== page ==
How strange it is to read a birth-announcement article (about a baby boy named Booker Jombe) illustrated with gorgeous 4-color photos featuring beautiful Thandie (“Crash”) Newton and handsome hubby Ol Parker, and think: I need to look up four of those names: Booker, Jombe, Thandie, and Ol. Where do those names come from? What do they mean?
I picked up my handy-dandy name book: 100,000+ Baby Names. Here’s what I found:
Thandie is a beautiful Zulu name that means “beloved.”
Ol is a short form of Oliver; a (Latin) name that means “olive tree.”
Booker is an (English) name that means “bookmaker,” “book lover,” or”Bible lover.”
Jomba is still a puzzle to me and to all seven of the websites I visited. However, I suspect it’s an African name that may or may not be related to Jambalaya—a tasty creole dish.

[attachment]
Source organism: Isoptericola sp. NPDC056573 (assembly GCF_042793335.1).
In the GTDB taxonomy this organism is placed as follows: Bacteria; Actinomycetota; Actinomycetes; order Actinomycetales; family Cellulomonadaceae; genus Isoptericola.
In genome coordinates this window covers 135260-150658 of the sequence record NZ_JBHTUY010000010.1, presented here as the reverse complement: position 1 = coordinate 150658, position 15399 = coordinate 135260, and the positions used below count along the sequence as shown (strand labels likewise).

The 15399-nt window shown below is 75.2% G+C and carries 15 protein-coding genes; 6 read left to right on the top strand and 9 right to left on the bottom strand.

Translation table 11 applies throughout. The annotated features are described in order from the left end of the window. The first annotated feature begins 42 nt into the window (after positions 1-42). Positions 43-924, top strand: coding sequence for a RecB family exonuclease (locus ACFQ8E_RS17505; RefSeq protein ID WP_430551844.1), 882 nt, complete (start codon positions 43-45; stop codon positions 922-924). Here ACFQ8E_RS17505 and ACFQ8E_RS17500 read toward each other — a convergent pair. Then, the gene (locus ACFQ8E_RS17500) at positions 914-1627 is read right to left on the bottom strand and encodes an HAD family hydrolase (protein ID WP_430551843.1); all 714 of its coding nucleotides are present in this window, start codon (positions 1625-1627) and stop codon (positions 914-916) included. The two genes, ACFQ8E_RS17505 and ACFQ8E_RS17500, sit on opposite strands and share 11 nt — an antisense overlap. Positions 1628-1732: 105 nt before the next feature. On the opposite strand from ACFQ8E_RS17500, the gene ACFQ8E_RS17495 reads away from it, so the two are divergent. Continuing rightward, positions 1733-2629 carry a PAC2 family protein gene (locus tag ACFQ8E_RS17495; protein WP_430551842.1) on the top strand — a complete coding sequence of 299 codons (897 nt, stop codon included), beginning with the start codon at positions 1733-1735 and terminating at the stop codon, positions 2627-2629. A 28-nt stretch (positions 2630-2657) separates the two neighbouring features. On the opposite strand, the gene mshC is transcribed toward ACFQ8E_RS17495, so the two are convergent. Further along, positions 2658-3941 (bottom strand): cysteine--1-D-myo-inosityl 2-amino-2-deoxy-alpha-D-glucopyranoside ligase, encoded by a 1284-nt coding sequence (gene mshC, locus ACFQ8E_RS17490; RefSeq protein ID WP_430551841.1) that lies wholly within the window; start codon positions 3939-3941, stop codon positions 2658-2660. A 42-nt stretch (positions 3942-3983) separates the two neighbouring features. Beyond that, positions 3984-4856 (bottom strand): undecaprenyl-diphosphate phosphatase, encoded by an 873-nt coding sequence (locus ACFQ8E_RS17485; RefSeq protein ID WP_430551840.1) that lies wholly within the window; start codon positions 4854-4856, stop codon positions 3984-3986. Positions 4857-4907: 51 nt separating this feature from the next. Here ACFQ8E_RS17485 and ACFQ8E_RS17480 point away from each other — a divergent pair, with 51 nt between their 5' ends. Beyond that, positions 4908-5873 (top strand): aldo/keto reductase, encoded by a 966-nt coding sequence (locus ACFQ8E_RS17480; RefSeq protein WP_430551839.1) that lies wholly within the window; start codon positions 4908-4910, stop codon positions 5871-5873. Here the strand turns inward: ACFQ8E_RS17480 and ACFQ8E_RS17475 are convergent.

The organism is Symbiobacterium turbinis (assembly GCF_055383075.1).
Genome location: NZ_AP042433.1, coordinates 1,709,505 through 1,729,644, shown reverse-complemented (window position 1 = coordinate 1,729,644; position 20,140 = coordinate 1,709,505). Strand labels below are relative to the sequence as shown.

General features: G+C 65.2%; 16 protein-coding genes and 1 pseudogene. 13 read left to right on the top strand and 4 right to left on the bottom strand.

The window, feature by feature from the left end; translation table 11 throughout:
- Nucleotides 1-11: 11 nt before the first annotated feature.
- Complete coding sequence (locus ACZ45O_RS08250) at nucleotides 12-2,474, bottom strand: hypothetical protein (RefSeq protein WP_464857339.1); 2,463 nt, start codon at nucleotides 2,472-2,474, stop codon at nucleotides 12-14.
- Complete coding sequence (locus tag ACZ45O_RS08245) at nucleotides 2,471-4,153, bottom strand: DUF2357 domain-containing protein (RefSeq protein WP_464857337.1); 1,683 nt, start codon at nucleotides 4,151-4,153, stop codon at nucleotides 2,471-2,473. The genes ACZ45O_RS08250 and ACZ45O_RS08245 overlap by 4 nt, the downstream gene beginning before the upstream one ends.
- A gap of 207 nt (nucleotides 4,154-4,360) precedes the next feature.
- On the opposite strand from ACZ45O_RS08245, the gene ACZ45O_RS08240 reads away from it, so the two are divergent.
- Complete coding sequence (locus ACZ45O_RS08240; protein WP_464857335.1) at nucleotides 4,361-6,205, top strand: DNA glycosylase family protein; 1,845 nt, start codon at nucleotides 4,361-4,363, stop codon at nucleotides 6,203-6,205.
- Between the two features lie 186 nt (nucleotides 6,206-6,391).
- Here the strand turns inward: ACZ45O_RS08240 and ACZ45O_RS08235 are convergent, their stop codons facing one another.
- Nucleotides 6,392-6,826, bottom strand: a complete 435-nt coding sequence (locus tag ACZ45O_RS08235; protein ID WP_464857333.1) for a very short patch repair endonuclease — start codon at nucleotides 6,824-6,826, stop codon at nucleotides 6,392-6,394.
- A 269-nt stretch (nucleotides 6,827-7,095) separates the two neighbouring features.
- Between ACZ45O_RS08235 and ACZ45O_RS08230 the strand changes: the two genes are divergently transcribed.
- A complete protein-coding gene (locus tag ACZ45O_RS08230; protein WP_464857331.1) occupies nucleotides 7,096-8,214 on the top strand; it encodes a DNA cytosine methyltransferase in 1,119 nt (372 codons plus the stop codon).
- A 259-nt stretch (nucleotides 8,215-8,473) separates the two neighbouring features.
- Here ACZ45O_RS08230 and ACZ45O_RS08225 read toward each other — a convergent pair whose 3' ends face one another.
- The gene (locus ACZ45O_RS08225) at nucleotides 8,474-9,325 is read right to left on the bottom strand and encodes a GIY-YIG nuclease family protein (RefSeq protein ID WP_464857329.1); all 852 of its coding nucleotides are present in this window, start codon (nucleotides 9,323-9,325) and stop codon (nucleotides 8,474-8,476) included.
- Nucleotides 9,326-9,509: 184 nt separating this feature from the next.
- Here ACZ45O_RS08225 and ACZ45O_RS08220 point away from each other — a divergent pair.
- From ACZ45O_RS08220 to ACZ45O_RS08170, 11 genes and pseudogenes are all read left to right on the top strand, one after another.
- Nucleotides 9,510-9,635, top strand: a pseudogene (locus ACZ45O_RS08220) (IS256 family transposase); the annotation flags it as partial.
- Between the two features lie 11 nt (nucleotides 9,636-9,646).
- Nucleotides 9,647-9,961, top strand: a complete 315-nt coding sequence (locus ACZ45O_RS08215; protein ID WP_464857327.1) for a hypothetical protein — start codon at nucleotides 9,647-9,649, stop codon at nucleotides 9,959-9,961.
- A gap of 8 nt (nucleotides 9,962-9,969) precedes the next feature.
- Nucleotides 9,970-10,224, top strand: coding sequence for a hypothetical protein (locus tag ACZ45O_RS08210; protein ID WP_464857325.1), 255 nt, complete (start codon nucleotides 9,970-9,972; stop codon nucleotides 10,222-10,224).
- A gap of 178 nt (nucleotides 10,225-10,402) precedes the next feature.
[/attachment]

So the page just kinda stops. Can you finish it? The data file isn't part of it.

What I’m getting at is: Thandie and Ol have unusual names that are not familiar to Most North Americans. They gave their daughters unusual names: Nico and Ripley, both of which are more commonly used for boys than girls. But they gave their son a first name that might suggest a bookie, a book nerd or a Bible hugger and a middle name that will be a conundrum to most people and most name experts.
It’s reasonable to suspect that Booker may not like being called Bookie (a slang term for bookmaker). In that case he’s pretty much left with a middle name that’s “a puzzle wrapped in an enigma.” I got the impression from what I read that Newton and Parker were overjoyed to have a baby boy to join their two daughters. But naming him Booker Jomba is not the warmest welcome they could have arranged.